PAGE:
Health experts advise against vacation travel
Covid-19 cases were on the rise even before Thanksgiving, when more than 3 million people were traveling through the country's airports. This has been the busiest weekend touring since the lock orders were issued in mid-March. The CDC is now advising that people avoid traveling and congregating during the winter vacation.
"I know how difficult that is. We all have a high level of empathy and know – and so do I – that we want to be with your family, want to have a big Christmas dinner with family and friends," said the coronavirus advisor of the White House, Dr. Anthony Fauci told MSNBC's "Andrea Mitchell Reports" on Thursday.
"It just shouldn't be done right now. To the best of our knowledge, we should avoid travel and cessation of meetings," he said.
The US is expected to see a spike in Covid-19 cases, with a crowd of shoppers and ill-advised holiday parties threatening to worsen an already angry outbreak, Fauci told Colorado Governor Jared Polis on Tuesday.
"If you look at the US, we are in a public health crisis right now," said Fauci. "Now that we are in mid to late autumn and moving into winter, we have seen an increase that has truly surpassed the others due to a variety of circumstances."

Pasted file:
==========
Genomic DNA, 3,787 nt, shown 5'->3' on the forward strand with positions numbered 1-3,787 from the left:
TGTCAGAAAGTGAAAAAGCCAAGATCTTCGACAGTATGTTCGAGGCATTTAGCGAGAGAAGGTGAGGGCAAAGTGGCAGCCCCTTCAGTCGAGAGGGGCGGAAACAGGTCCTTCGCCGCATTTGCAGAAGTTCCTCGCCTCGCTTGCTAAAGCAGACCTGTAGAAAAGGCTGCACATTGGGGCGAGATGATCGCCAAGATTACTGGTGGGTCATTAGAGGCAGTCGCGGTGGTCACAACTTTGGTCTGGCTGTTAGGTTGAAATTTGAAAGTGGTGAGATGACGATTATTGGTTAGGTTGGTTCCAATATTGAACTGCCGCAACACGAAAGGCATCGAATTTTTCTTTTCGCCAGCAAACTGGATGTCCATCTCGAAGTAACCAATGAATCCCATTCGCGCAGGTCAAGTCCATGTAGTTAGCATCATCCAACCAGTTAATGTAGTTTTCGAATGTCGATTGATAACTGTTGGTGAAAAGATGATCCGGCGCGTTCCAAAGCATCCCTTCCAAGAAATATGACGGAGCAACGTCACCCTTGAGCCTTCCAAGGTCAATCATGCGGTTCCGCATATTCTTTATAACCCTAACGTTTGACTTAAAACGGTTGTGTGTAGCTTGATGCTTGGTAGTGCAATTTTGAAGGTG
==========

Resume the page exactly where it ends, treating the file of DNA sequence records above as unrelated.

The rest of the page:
Earlier this week, the CDC also announced new curtailed alternatives to their recommended quarantine for people exposed to someone with Covid-19. The agency is now suggesting that someone can end the quarantine after 10 days if the person hasn't developed symptoms, said Dr. Henry Walke, CDC Covid Incident Manager.
The quarantine can end in just seven days if the asymptomatic person also tests negative for the virus, he said. However, some public health experts criticized the new guidelines, saying it would have been better to offer services like free food delivery or even lost wages to encourage adherence to the previously recommended 14-day quarantine.
Vaccines close to approval
Two companies – Pfizer and Moderna – have now applied to the U.S. Food and Drug Administration for emergency approval for their coronavirus vaccines, which could receive the green light in mid-December.
The UK on Wednesday became the first country to approve the Pfizer vaccine, which it developed with BioNTech, paving the way to start vaccinating its population as early as next week.
Infectious disease experts like Fauci said there is "light at the end of the tunnel" and urged people to continue to follow recommended public health measures such as wearing masks and social distancing until the doses are dispensed and the Population to be vaccinated.
Moncef Slaoui, scientific advisor to Operation Warp Speed at the White House, told the Washington Post in a livestream interview Tuesday that the entire US population could be vaccinated by June and there could be enough doses to keep the rest of the population immunize nearly 8 billion people in the world by early to mid-2022.
However, the World Health Organization is concerned that "the perception that the pandemic is over is growing," Director General Tedros Adhanom Ghebreyesus said Friday.
"The truth is that very high levels of transmission of the virus are being observed in many places, which is putting enormous pressure on hospitals, intensive care units and health workers," Tedros said during a press conference.
– CNBC's Will Feuer and Christina Wilkie contributed to this report.